Special Issue "Lipid Metabolism"

Quicklinks

A special issue of Biology (ISSN 2079-7737).

Deadline for manuscript submissions: closed (30 September 2014)

Special Issue Editor

Guest Editor
Prof. Dr. Annette Graham (Website)

Life Sciences, School of Health and Life Sciences, and the Institute for Applied Health Research, Glasgow Caledonian University, Glasgow, UK
Phone: 0141 331 3722
Interests: Intracellular lipid transport in health and disease; lipid and lipoprotein metabolism; vascular contributions to diabetes and Alzheimer’s disease

Special Issue Information

Dear Colleagues,

It is becoming increasingly evident that intracellular proteins can specifically regulate the direction of lipid transport within cells, thereby influencing the storage, synthesis and export of lipids, and the activity of nuclear receptor transcription factors involved in lipid and lipoprotein metabolism. Defective intracellular lipid transport may also contribute to a number of disease states, including metabolic disorders and tumorigenesis.
For this special issue, we invite research articles on aspects of lipid transport within cells and tissues, and particularly those which contribute to our understanding of the role of intracellular lipid transporters in pathological conditions.

Prof. Annette Graham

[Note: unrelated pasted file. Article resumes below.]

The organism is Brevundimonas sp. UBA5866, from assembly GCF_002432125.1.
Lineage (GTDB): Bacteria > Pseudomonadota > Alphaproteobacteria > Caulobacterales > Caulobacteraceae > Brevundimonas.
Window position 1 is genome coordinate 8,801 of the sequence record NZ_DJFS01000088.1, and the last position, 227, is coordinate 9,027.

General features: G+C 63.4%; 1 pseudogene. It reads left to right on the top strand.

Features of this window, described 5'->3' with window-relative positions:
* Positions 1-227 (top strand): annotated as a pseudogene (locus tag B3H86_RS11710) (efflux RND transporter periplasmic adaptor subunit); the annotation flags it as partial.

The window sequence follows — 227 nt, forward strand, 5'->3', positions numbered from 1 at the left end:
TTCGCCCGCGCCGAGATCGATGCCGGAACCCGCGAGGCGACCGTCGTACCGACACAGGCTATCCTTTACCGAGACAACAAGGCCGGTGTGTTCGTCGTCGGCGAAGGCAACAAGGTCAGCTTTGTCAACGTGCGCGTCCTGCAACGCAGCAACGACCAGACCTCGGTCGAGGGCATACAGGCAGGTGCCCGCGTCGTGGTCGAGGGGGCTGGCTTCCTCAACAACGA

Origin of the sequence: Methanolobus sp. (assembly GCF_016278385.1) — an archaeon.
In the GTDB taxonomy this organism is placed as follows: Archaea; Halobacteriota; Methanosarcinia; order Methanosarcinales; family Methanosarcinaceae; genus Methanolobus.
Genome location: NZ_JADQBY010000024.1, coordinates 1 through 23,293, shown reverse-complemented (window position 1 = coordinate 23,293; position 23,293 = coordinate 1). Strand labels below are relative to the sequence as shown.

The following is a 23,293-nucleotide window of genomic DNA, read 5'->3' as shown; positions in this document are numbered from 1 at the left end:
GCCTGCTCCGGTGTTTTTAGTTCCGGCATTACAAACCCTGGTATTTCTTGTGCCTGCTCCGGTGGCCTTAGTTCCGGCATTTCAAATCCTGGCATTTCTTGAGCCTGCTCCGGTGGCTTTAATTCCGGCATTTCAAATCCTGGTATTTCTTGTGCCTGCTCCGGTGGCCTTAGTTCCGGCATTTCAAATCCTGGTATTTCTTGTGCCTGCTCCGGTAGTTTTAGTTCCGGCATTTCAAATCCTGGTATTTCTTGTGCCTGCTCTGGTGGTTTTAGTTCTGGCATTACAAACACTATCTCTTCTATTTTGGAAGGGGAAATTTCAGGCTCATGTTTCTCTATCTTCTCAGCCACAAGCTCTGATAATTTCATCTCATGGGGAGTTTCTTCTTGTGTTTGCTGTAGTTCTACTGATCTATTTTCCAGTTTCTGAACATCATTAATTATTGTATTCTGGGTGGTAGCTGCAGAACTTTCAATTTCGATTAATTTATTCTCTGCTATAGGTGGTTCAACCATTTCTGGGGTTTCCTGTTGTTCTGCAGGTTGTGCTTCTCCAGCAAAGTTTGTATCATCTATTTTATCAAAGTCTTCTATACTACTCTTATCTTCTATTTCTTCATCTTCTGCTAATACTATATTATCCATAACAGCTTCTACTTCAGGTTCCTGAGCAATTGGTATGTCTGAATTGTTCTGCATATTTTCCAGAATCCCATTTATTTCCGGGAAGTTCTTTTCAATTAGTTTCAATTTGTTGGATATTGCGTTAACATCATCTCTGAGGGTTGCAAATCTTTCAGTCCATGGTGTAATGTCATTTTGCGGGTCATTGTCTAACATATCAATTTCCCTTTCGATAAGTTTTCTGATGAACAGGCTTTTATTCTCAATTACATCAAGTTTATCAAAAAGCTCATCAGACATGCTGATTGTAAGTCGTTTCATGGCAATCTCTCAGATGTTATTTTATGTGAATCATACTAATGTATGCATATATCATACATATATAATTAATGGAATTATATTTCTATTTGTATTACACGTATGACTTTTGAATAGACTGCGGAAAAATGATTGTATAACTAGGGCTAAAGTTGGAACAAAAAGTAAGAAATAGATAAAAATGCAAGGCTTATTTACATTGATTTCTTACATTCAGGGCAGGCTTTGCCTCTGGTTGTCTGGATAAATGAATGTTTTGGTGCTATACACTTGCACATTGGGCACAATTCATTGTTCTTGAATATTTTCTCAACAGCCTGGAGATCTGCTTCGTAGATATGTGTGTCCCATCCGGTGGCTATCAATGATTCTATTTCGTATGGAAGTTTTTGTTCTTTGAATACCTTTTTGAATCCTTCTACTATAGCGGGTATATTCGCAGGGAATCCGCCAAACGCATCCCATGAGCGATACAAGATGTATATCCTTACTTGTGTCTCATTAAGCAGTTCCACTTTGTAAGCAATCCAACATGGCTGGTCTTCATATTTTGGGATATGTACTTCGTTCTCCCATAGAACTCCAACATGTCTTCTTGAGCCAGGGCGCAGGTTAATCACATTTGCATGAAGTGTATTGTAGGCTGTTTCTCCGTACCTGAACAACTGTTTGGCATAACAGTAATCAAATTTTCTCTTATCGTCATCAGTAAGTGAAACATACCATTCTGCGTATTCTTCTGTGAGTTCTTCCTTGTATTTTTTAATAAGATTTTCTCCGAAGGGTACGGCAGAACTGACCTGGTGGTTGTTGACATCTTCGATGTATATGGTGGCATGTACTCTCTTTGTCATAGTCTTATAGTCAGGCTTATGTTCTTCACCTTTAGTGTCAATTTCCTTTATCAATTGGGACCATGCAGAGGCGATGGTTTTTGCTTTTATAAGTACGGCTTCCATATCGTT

Guest Editor

Submission

Manuscripts should be submitted online at www.mdpi.com by registering and logging in to this website. Once you are registered, click here to go to the submission form. Manuscripts can be submitted until the deadline. Papers will be published continuously (as soon as accepted) and will be listed together on the special issue website. Research articles, review articles as well as communications are invited. For planned papers, a title and short abstract (about 100 words) can be sent to the Editorial Office for announcement on this website.

Submitted manuscripts should not have been published previously, nor be under consideration for publication elsewhere (except conference proceedings papers). All manuscripts are refereed through a peer-review process. A guide for authors and other relevant information for submission of manuscripts is available on the Instructions for Authors page. Biology is an international peer-reviewed Open Access quarterly journal published by MDPI.

Please visit the Instructions for Authors page before submitting a manuscript. The Article Processing Charge (APC) for publication in this open access journal is 600 CHF (Swiss Francs). English correction and/or formatting fees of 250 CHF (Swiss Francs) will be charged in certain cases for those articles accepted for publication that require extensive additional formatting and/or English corrections.

Published Papers (12 papers)

View options order results:
result details:
Displaying articles 1-12
Export citation of selected articles as:

Research

Jump to: Review